Daughter and screenwriter
“Someone said to me, after dad died, that Sidney Lumet kept movie families together. What he meant was, when my dad was shooting, work was over at 6 p.m. Cast and crew got to go home to their husbands, wives and kids.
He had dinner with my sister and me every night at 6:30.
Dad had enormous respect for time. Two weeks rehearsal time was built into every schedule. I think it was one of his favorite parts of the whole process, although he never actually said that, but he was at his most fluid and intuitive in rehearsal. One could actually watch an idea — his, the actor’s, the writer’s — grow. The actors would put it on its feet, and if he felt it could walk, it became a setup.
There was very little difference between what he rehearsed and what he shot.
He started working at 4 years old. He was an actor in a family of actors in the Yiddish Theater. He continued acting until he enlisted in the Army in World War II and served overseas. Then he came home and started working again, as a director in live television, where time was everything. He said live TV was a battle against the clock.
His first movie, 12 Angry Men, was about time. The clock ticking away the life of a young man.
As an artist he had an 82-year career, 50 of those from 12 Angry Men in 1957 to Before the Devil Knows You’re Dead in 2007 spent as a movie director.
He respected time and it respected him back.”
“I was lucky enough to have played a small part in two Sidney Lumet films. Paddy Chayefsky, his producer and I were having lunch at the MGM commissary. We were talking about directors for Network. We all had our own list. Paddy said, ‘Put away our list, I’d like Sidney Lumet to direct it.’ Pause. ‘Sidney Lumet? You must be kidding.’ All I could think of was Rod Steiger putting a nail in his hand in The Pawnbroker. So I said, ‘When was the last time Sidney Lumet was funny?’ Paddy got so angry that he turned over his chicken soup, some of which went over my shirt. All I could do was say, ‘Now that’s funny. And Sidney would be great.’ Everybody who worked with Sidney loved him, his professionalism and his love for his craft and all of his actors, especially when he would finish the day’s work by 3 o’clock. He would shoot effortlessly fast, and be done by 3 or 4 in the afternoon and actors could go home and that was his television training. Originally, we developed Prince of the City with Brian De Palma and De Niro and it took so long for Brian to deliver it, we decided to give it to Sidney. He got the script and got the movie done faster than Brian could get a script done.”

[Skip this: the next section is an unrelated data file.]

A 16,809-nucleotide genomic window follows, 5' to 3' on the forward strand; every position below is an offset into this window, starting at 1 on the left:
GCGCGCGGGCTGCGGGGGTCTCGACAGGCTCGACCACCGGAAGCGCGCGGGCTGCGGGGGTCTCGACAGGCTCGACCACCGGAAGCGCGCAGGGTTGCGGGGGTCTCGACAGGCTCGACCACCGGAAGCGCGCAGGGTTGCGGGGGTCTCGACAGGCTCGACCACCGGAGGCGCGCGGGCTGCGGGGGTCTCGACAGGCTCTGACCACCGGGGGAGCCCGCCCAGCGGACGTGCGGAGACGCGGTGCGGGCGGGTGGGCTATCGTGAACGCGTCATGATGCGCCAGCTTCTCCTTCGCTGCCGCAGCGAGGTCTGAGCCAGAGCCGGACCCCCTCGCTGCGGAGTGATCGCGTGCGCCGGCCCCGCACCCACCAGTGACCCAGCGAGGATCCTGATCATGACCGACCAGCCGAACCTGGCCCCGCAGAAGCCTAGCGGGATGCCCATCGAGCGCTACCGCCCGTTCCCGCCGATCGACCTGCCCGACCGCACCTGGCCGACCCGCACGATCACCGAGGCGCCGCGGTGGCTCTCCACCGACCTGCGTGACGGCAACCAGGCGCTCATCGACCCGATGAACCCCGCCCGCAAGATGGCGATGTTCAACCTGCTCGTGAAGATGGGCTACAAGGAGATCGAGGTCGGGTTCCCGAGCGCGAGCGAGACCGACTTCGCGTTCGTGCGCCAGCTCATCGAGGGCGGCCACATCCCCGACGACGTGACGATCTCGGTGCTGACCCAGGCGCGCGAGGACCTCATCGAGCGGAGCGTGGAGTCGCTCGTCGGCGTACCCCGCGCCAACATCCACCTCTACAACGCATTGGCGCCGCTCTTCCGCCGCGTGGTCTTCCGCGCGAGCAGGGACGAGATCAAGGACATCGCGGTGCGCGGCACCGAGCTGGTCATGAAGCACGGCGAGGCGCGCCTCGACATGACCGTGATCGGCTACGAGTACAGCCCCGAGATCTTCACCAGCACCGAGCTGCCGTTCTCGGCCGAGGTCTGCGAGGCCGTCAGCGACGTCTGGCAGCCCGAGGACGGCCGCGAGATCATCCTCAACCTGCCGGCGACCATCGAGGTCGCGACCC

“I learned more about acting on film from Sidney Lumet than any other American director. We rehearsed Prince Of The City for three weeks and then ran it as though it were a play. He was a consummate artist whom I consider one of the few great filmmakers of the 20th — and 21st — centuries. I will miss him.”
screenwriter, The Verdict
“Sidney Lumet was the perfect model. He made magnificent films, he made them one after the other, he was never dissuaded by adverse critical or industry notice. He just kept working. One can name five great films, off the top of one’s head, that are an indispensable part of our film history; and then name five more. And then name five more. Rest in peace.”
Robert Ellis Miller
Director and former assistant to Lumet
“He was wonderful to work with. He was very organized; he didn’t waste time. He was a serious man, he wasn’t a joker, he didn’t play the fool. He had good taste and a great intellect, he loved Chekhov, and didn’t get jealous of other people. He wasn’t like others in the entertainment industry.